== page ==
Abstract

A widely employed instructional design approach, the ADDIE (Analysis, Design, Development, Implementation, Evaluation) model, has been one of the most popular and well documented instructional design models (Wilson, Jonassen, and Cole, 1993) for decades. Despite its widespread use, Thiagarajan, a leading instructional technologist, asserts that ADDIE, as an instructional design approach, is comparable to an outdated 1950's manufacturing model (Zemke, 2002). Since the 1950's, manufacturing has evolved, focusing initially on reducing inspection or evaluation costs and later on shifting these cost improvements throughout the organization. Just as manufacturing models and their application have evolved, service operations models such as instructional design models and especially their application are evolving. This dissertation reviews these changes in manufacturing models and associated service operations models in order to examine how these changes have informed instructional design models such as ADDIE and their usage in practice by those attempting to design conditions for learning and to create associated learning objects.

In order to better understand how this shift may be applied to both theory and practice in instructional design, this dissertation uses an exploratory case study methodology to examine best practices in the inspection/evaluation process employed during the development of courses. This methodology reflects procedures used in a major study (Institute for Higher Education Policy, 2000). They followed a three-step process, which included a comprehensive literature review, the identification of subjects that "have substantial experience and are providing leadership in distance education." (p.9), and surveying leaders.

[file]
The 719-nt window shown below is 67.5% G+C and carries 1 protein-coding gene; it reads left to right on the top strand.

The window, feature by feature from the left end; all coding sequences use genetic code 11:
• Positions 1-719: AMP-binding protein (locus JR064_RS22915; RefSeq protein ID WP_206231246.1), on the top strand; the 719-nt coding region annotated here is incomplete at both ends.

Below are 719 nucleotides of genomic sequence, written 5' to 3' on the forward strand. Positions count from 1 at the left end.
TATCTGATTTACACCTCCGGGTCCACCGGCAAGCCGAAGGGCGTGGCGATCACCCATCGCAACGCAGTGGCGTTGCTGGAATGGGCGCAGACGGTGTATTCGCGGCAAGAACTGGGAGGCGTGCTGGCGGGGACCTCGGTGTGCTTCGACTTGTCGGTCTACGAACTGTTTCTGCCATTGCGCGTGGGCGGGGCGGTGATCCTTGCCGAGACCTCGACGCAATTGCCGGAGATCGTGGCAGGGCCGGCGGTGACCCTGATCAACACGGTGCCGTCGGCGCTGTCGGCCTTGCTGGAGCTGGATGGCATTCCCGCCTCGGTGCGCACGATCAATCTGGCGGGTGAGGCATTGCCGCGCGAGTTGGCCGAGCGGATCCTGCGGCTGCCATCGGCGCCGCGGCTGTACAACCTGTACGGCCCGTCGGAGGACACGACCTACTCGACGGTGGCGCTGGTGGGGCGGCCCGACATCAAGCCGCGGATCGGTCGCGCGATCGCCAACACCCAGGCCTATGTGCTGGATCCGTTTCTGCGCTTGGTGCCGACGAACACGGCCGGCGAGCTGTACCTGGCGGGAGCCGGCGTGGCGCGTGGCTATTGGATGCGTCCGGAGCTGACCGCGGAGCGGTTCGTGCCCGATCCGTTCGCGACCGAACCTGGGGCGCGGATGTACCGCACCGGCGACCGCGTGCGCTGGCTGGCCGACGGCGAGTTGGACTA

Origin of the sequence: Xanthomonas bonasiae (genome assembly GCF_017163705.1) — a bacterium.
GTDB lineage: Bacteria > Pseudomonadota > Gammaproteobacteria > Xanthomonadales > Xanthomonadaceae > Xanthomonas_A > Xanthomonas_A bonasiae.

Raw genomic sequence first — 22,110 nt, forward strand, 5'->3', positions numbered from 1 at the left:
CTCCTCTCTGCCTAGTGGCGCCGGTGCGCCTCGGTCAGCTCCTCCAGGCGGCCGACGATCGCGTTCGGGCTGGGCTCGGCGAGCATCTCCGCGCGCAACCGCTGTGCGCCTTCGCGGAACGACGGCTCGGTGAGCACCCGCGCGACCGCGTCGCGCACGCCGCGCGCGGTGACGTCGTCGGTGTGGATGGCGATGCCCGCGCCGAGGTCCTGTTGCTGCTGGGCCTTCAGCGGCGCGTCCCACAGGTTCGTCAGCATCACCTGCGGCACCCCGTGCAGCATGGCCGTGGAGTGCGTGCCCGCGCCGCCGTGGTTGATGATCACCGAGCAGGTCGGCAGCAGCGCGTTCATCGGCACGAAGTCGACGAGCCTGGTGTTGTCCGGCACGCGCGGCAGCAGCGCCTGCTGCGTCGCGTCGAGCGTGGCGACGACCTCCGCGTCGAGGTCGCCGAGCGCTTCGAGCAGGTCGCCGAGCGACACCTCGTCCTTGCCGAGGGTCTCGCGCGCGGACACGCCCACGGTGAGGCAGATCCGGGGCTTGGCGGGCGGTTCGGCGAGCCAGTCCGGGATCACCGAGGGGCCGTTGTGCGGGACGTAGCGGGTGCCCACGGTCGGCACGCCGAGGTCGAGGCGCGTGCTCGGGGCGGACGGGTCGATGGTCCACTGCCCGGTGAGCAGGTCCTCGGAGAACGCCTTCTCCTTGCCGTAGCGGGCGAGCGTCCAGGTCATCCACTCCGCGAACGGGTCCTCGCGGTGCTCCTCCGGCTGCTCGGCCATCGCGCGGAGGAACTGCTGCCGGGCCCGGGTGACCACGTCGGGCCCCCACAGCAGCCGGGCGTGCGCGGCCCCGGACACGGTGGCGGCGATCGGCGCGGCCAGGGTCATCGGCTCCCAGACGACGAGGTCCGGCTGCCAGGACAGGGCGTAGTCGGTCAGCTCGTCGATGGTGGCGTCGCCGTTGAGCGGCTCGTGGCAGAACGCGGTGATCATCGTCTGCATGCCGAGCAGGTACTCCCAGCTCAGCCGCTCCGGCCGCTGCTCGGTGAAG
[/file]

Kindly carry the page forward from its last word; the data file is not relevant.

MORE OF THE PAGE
In similar fashion, during the first phase of the study reported in this research, quality management and instructional design literature is reviewed. In the second phase, the case study subject, the Center for Instructional Design at a major university is selected. In the third phase, instructional design practices used at the Center were studied and areas for reducing inspection/evaluation costs were identified.

Principles and methods surmised from the literature reviews and the case study research are presented along with application examples from the case study. These principles and methods illustrate how ADDIE has evolved and continues to be a viable model for the creation of instruction.

Degree

PhD

College and Department

David O. McKay School of Education; Instructional Psychology and Technology

Rights

http://lib.byu.edu/about/copyright/

Date Submitted

2003-07-09

Document Type

Dissertation

Handle

http://hdl.lib.byu.edu/1877/etd232

Keywords

Instructional design, evaluation, quality management, ADDIE model, inspection

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